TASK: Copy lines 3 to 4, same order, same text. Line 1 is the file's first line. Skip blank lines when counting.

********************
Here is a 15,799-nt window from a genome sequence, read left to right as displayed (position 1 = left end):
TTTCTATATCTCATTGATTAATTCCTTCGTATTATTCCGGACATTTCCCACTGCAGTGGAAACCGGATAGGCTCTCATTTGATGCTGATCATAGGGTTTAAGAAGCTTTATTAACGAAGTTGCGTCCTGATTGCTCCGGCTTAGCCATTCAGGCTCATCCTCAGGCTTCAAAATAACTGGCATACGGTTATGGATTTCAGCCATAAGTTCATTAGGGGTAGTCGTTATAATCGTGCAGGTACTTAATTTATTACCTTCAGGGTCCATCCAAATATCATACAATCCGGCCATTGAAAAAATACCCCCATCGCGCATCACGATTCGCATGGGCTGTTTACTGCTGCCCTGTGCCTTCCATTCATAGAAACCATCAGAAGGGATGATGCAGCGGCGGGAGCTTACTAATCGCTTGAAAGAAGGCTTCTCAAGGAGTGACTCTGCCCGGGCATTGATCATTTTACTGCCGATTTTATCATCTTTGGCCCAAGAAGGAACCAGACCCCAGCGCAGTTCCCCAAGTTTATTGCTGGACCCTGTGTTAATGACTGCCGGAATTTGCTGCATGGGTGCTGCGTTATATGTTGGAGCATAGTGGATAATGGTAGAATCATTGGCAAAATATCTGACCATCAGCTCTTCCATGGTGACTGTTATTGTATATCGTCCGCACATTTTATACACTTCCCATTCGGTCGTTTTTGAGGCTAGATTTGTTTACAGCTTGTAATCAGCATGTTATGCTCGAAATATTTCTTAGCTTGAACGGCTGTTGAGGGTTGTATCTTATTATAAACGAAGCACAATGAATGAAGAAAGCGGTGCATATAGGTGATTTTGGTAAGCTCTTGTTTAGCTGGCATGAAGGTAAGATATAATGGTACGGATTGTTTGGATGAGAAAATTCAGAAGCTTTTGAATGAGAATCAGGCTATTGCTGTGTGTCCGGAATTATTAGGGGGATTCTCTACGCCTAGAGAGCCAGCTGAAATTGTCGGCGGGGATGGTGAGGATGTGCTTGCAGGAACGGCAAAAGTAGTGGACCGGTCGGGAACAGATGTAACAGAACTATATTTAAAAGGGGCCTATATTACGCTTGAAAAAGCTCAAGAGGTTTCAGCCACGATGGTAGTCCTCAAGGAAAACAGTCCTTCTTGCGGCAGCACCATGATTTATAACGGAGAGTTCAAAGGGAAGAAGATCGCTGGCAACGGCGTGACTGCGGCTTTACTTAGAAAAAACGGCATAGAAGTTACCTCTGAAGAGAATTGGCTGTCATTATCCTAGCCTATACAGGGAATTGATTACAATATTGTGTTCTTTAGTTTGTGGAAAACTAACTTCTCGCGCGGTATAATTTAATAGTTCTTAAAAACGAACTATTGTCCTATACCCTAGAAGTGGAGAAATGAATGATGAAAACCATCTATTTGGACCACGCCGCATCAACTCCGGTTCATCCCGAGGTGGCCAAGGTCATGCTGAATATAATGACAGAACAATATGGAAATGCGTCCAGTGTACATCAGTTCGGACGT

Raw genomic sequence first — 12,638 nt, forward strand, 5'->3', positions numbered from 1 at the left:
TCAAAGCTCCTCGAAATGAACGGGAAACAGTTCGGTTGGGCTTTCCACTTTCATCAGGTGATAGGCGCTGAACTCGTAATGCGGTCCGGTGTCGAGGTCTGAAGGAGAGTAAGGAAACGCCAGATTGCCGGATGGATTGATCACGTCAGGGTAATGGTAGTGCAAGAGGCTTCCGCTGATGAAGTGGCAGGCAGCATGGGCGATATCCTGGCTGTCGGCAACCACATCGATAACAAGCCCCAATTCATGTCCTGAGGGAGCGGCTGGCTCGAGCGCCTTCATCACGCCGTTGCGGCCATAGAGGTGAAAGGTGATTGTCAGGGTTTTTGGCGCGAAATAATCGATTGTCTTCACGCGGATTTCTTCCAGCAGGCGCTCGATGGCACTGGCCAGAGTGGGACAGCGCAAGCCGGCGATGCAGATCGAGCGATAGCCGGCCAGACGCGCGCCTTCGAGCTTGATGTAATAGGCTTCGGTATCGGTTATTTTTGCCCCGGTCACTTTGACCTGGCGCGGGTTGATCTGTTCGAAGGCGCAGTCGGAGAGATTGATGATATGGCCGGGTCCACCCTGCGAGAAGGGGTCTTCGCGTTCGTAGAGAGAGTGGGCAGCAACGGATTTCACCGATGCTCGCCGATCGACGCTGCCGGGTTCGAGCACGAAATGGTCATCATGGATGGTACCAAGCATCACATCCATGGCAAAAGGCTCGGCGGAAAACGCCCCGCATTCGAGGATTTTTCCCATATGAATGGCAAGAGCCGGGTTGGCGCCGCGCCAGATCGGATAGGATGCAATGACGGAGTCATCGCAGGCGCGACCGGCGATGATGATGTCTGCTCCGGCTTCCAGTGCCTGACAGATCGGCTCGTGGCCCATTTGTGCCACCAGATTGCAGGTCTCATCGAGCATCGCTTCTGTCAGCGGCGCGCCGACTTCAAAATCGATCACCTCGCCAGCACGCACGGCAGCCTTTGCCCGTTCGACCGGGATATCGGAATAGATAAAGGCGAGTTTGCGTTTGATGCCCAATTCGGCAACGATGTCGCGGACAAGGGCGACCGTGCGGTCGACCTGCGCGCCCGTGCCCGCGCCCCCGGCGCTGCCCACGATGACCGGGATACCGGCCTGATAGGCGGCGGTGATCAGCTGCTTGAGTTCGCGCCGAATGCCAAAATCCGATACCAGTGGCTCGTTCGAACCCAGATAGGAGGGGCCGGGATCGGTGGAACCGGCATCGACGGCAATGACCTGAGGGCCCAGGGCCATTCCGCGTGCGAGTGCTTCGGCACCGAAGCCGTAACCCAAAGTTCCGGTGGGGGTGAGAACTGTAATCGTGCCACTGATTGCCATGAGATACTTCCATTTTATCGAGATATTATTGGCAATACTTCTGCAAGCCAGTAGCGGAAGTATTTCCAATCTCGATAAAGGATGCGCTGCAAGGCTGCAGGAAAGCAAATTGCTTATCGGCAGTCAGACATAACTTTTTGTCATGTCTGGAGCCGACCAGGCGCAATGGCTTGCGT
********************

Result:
Raw genomic sequence first — 12,638 nt, forward strand, 5'->3', positions numbered from 1 at the left:
TCAAAGCTCCTCGAAATGAACGGGAAACAGTTCGGTTGGGCTTTCCACTTTCATCAGGTGATAGGCGCTGAACTCGTAATGCGGTCCGGTGTCGAGGTCTGAAGGAGAGTAAGGAAACGCCAGATTGCCGGATGGATTGATCACGTCAGGGTAATGGTAGTGCAAGAGGCTTCCGCTGATGAAGTGGCAGGCAGCATGGGCGATATCCTGGCTGTCGGCAACCACATCGATAACAAGCCCCAATTCATGTCCTGAGGGAGCGGCTGGCTCGAGCGCCTTCATCACGCCGTTGCGGCCATAGAGGTGAAAGGTGATTGTCAGGGTTTTTGGCGCGAAATAATCGATTGTCTTCACGCGGATTTCTTCCAGCAGGCGCTCGATGGCACTGGCCAGAGTGGGACAGCGCAAGCCGGCGATGCAGATCGAGCGATAGCCGGCCAGACGCGCGCCTTCGAGCTTGATGTAATAGGCTTCGGTATCGGTTATTTTTGCCCCGGTCACTTTGACCTGGCGCGGGTTGATCTGTTCGAAGGCGCAGTCGGAGAGATTGATGATATGGCCGGGTCCACCCTGCGAGAAGGGGTCTTCGCGTTCGTAGAGAGAGTGGGCAGCAACGGATTTCACCGATGCTCGCCGATCGACGCTGCCGGGTTCGAGCACGAAATGGTCATCATGGATGGTACCAAGCATCACATCCATGGCAAAAGGCTCGGCGGAAAACGCCCCGCATTCGAGGATTTTTCCCATATGAATGGCAAGAGCCGGGTTGGCGCCGCGCCAGATCGGATAGGATGCAATGACGGAGTCATCGCAGGCGCGACCGGCGATGATGATGTCTGCTCCGGCTTCCAGTGCCTGACAGATCGGCTCGTGGCCCATTTGTGCCACCAGATTGCAGGTCTCATCGAGCATCGCTTCTGTCAGCGGCGCGCCGACTTCAAAATCGATCACCTCGCCAGCACGCACGGCAGCCTTTGCCCGTTCGACCGGGATATCGGAATAGATAAAGGCGAGTTTGCGTTTGATGCCCAATTCGGCAACGATGTCGCGGACAAGGGCGACCGTGCGGTCGACCTGCGCGCCCGTGCCCGCGCCCCCGGCGCTGCCCACGATGACCGGGATACCGGCCTGATAGGCGGCGGTGATCAGCTGCTTGAGTTCGCGCCGAATGCCAAAATCCGATACCAGTGGCTCGTTCGAACCCAGATAGGAGGGGCCGGGATCGGTGGAACCGGCATCGACGGCAATGACCTGAGGGCCCAGGGCCATTCCGCGTGCGAGTGCTTCGGCACCGAAGCCGTAACCCAAAGTTCCGGTGGGGGTGAGAACTGTAATCGTGCCACTGATTGCCATGAGATACTTCCATTTTATCGAGATATTATTGGCAATACTTCTGCAAGCCAGTAGCGGAAGTATTTCCAATCTCGATAAAGGATGCGCTGCAAGGCTGCAGGAAAGCAAATTGCTTATCGGCAGTCAGACATAACTTTTTGTCATGTCTGGAGCCGACCAGGCGCAATGGCTTGCGT